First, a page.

If you’ve been on a presentation skills training course you’ll have been taught that you should use a ‘hook’ to open your presentation.´
Let’s first clarify what we mean by a hook. It’s something that grabs your audience’s attention. It’s something different and original that makes the audience think, ‘how interesting’! It could be a story, a video clip or a quotation for example. All TED Talks begin with a hook – they make it obligatory for the speakers.
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But wait, I might hear you say. ‘A TED Talk is NOT a business presentation. I would feel uncomfortable beginning my presentations with a story etc! Nobody does that in our company.’
This may be true, but that doesn’t mean that ‘the way everybody has always done it’ is the best way.
Using a good hook that is unexpected and original but totally related to your presentation topic creates an excellent impression – the impression that the rest of your presentation is going to be interesting which means your audience will be prepared to listen to you for longer.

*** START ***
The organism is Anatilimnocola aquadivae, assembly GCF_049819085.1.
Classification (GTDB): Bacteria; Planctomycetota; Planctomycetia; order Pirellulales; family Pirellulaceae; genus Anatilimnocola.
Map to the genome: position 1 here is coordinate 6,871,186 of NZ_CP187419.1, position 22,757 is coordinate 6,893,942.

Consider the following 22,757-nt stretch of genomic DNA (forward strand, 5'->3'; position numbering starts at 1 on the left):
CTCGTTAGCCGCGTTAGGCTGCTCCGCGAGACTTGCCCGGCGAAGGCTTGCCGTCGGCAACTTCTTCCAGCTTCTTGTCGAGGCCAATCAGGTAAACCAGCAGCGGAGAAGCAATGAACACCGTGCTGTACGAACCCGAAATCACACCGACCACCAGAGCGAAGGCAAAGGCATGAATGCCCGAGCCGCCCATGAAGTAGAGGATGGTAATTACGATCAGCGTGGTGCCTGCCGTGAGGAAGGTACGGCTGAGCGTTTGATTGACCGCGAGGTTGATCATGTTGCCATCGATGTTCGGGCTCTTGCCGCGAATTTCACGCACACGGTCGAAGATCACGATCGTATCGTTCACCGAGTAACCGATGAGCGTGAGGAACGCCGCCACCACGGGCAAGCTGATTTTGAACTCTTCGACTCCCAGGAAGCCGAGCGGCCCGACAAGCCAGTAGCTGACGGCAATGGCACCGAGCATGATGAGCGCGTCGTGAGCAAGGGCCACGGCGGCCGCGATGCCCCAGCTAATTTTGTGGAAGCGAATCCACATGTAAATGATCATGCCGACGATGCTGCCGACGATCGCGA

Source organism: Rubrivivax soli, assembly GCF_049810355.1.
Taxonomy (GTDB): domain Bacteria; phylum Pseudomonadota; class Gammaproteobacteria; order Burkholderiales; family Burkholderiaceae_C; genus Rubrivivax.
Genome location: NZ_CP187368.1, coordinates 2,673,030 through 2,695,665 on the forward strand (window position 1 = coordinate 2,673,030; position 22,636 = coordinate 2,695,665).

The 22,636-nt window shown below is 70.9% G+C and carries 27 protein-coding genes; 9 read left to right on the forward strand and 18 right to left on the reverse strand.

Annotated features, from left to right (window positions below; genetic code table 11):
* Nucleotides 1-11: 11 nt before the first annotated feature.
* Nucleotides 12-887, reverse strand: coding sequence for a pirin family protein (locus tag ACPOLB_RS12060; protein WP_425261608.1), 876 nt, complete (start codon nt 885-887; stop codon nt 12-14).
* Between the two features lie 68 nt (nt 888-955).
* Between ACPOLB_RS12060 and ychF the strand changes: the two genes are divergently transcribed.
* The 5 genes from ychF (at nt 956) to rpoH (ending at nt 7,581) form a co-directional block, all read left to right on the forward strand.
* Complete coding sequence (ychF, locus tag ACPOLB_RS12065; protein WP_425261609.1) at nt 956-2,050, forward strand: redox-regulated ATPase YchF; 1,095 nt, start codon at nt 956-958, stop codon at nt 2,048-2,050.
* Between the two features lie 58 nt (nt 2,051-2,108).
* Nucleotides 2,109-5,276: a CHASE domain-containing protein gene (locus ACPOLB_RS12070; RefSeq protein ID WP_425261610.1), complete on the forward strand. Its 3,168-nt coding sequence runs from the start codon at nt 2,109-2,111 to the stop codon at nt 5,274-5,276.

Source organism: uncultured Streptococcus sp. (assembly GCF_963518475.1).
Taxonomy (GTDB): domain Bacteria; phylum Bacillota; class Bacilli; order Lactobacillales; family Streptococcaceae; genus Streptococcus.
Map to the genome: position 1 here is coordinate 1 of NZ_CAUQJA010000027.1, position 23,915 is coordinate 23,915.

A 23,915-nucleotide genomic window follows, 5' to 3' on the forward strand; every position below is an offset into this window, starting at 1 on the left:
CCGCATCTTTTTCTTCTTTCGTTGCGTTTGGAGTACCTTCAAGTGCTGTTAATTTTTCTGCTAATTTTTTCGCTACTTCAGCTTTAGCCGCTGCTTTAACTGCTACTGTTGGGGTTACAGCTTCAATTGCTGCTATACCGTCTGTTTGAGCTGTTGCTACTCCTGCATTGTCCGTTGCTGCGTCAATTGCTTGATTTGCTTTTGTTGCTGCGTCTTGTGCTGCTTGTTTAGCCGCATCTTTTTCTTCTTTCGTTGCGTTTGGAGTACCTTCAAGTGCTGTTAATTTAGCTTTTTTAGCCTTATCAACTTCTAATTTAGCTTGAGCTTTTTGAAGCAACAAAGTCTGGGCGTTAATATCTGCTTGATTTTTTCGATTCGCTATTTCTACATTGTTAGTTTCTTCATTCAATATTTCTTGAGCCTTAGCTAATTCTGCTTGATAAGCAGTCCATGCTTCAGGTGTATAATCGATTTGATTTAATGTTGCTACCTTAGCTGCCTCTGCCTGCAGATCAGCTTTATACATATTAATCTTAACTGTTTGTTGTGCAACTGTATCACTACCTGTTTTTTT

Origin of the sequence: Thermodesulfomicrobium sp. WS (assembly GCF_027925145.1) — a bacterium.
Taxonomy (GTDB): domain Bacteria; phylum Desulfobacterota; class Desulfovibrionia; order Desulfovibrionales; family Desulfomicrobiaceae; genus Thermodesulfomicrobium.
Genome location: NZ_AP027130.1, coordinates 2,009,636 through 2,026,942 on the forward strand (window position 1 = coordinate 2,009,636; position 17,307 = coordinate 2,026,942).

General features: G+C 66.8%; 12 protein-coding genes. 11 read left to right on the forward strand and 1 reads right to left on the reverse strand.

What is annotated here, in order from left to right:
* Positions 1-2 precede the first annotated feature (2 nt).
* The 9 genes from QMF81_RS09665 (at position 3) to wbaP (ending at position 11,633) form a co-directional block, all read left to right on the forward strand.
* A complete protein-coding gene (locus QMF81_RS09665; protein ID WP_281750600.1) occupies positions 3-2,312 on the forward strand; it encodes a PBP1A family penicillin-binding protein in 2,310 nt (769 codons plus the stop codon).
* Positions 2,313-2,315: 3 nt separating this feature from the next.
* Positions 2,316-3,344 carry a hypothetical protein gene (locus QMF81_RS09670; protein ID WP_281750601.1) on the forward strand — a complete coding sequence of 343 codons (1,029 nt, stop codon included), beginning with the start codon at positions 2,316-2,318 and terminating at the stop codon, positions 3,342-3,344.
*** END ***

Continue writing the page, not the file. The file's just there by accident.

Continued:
It will also make you stand out from the crowd. If YOU are remembered for doing something different, your presentation message is more likely to be remembered.
But I get it. It takes courage to be different.
So I encourage you to be brave.
You can start with small steps. Try a ‘soft’, simple hook such as a question or problem to think about. Or what about a quotation if your topic is quite universal? If your hook is completely relevant and you link it coherently to the objective and key message of your presentation, you will engage your audience. You can then move onto ‘bigger things’, more daring hooks such as a story, a personal anecdote or a video clip.
Then you’ll start becoming creative and notice all sorts of sources that could be used as hooks for the typical presentation you give at work. It almost becomes a fun game!
Presentation hooks engage an audience. They excite us and inspire us to reflect on a topic and message in an original way.
Be brave. Use a hook in your next business presentation!